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I remember being pretty nervous on most occasions in the recording studio, but very excited; a nervous excitement. It was fantastic to be in Abbey Road.


We weren't even allowed into the control room, then. It was Us and Them. They had white shirts and ties in the control room, they were grown-ups. In the corridors and back rooms there were guys in full-length lab coats, maintenance men and engineers, and then there was us, the tradesmen. We came in through the tradesman's entrance and were helped by the lower people in the organisation to set up our stuff. (…) We gradually became the workmen who took over the factory. In the end, we had the run of the whole building.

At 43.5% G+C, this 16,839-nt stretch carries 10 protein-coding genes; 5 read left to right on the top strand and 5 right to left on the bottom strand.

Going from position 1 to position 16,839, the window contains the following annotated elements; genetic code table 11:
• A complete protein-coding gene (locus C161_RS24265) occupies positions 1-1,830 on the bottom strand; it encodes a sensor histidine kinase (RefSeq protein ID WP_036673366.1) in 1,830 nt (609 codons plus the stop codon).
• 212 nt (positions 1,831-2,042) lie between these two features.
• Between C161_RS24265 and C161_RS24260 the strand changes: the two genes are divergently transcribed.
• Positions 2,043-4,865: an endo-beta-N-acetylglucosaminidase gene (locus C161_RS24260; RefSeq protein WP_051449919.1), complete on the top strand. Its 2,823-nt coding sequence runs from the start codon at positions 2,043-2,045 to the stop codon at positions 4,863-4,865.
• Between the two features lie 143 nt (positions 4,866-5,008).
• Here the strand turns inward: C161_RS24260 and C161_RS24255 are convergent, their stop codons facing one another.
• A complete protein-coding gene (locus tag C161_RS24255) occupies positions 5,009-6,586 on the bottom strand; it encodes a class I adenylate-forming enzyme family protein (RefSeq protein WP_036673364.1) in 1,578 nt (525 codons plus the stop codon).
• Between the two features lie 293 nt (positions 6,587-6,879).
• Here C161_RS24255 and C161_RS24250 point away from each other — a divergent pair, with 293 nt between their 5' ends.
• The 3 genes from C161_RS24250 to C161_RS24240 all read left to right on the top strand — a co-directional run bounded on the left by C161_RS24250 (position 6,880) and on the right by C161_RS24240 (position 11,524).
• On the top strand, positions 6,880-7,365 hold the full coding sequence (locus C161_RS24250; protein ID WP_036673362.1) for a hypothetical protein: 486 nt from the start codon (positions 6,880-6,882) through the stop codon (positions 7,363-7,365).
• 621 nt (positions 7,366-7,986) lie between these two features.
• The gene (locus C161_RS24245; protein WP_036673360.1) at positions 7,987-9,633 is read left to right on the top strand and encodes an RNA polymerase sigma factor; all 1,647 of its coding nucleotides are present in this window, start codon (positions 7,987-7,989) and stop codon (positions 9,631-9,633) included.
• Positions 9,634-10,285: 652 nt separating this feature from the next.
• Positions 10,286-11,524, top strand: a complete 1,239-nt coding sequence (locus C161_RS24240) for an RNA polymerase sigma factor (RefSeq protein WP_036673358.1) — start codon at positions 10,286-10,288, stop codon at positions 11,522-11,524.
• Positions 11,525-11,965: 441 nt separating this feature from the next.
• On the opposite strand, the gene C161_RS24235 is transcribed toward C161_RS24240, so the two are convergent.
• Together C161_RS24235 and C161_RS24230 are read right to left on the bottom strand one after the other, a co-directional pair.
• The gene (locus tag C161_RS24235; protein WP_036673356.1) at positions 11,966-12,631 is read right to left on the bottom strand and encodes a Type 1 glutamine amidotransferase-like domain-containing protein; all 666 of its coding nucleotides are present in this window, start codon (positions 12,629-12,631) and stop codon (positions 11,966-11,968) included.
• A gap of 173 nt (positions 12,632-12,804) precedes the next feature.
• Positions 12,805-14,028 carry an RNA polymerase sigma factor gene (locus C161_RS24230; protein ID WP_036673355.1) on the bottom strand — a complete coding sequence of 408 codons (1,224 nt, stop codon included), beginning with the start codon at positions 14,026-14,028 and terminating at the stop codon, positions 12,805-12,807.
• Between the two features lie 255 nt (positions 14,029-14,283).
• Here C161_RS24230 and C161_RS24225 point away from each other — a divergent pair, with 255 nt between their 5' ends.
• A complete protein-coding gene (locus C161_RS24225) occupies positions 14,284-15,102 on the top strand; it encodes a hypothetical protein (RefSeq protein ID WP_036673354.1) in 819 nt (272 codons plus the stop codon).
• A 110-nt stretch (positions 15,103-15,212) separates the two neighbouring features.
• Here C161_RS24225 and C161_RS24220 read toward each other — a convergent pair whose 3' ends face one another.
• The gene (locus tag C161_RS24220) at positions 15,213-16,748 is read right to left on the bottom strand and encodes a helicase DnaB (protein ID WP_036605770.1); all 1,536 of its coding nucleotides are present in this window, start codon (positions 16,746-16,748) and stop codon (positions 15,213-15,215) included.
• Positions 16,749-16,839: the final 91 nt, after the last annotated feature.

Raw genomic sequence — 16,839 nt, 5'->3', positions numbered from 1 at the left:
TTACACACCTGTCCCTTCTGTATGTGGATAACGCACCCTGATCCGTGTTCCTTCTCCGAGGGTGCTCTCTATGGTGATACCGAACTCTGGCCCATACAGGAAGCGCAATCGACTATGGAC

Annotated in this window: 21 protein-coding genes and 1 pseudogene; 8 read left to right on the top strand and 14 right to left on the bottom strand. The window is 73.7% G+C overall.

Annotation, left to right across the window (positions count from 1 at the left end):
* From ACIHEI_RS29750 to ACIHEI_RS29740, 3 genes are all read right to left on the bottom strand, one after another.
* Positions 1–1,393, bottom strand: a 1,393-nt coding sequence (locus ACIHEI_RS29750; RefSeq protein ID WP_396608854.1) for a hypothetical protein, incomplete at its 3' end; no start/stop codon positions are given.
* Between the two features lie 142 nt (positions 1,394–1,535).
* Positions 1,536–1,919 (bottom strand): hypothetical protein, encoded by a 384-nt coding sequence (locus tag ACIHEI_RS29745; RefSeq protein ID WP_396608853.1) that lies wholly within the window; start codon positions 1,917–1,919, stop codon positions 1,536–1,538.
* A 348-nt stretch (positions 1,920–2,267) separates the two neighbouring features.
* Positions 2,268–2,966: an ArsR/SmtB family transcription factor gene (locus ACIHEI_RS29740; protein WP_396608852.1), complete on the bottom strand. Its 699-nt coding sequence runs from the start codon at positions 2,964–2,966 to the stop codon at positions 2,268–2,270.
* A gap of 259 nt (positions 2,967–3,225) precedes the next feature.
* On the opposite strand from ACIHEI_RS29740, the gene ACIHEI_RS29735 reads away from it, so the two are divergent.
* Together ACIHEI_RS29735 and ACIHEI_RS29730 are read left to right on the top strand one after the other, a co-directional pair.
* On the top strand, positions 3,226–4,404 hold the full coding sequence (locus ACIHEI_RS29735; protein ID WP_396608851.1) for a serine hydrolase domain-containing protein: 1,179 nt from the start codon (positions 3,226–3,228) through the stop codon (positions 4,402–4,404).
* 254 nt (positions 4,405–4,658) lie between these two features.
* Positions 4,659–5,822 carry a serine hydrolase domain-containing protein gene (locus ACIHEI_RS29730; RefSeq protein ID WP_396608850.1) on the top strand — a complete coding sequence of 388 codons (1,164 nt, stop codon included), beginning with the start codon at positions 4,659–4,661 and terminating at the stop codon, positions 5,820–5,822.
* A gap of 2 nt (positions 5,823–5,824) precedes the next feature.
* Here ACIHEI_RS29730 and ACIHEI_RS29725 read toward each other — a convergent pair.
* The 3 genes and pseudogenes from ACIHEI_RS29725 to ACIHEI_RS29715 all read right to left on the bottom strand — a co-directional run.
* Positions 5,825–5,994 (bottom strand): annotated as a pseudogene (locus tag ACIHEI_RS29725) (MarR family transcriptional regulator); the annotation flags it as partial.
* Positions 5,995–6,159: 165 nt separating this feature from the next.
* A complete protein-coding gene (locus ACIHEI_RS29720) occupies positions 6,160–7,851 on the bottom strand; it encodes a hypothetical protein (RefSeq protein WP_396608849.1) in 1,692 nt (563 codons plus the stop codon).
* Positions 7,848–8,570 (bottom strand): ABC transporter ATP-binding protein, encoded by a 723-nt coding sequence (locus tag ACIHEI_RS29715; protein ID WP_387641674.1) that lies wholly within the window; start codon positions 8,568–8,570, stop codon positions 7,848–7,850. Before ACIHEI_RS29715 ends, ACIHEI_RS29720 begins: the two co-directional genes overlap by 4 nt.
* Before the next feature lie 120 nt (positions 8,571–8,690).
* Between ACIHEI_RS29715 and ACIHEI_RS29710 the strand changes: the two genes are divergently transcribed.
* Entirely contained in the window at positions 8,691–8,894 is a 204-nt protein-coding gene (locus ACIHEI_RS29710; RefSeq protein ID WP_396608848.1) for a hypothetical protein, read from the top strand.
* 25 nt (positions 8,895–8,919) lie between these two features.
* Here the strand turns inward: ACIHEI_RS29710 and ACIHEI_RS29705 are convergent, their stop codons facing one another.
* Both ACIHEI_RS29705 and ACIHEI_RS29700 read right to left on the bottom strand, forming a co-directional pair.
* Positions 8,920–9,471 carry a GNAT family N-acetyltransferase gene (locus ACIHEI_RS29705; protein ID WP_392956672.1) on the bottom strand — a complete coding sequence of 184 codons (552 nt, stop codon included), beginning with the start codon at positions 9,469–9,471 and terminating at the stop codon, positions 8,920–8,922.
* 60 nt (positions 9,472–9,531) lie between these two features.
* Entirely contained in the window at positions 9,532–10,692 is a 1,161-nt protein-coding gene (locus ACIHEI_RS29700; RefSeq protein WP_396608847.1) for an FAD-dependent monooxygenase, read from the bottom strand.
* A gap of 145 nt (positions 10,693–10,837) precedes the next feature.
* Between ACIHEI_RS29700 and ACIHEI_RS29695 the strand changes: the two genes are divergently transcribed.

Oh god this is it, a piece of plastic. And this piece of plastic was like gold, you know. You'd sell your soul. You would sell your soul to get on that little record.


Some of it came from his schooldays, from the Daily Howl, a comic full of his jokes and avant-garde poetry, but a lot of the book was new. It turned up in A Hard Day's Night. That was the best plug you could have for a book - to put it in a hit movie.



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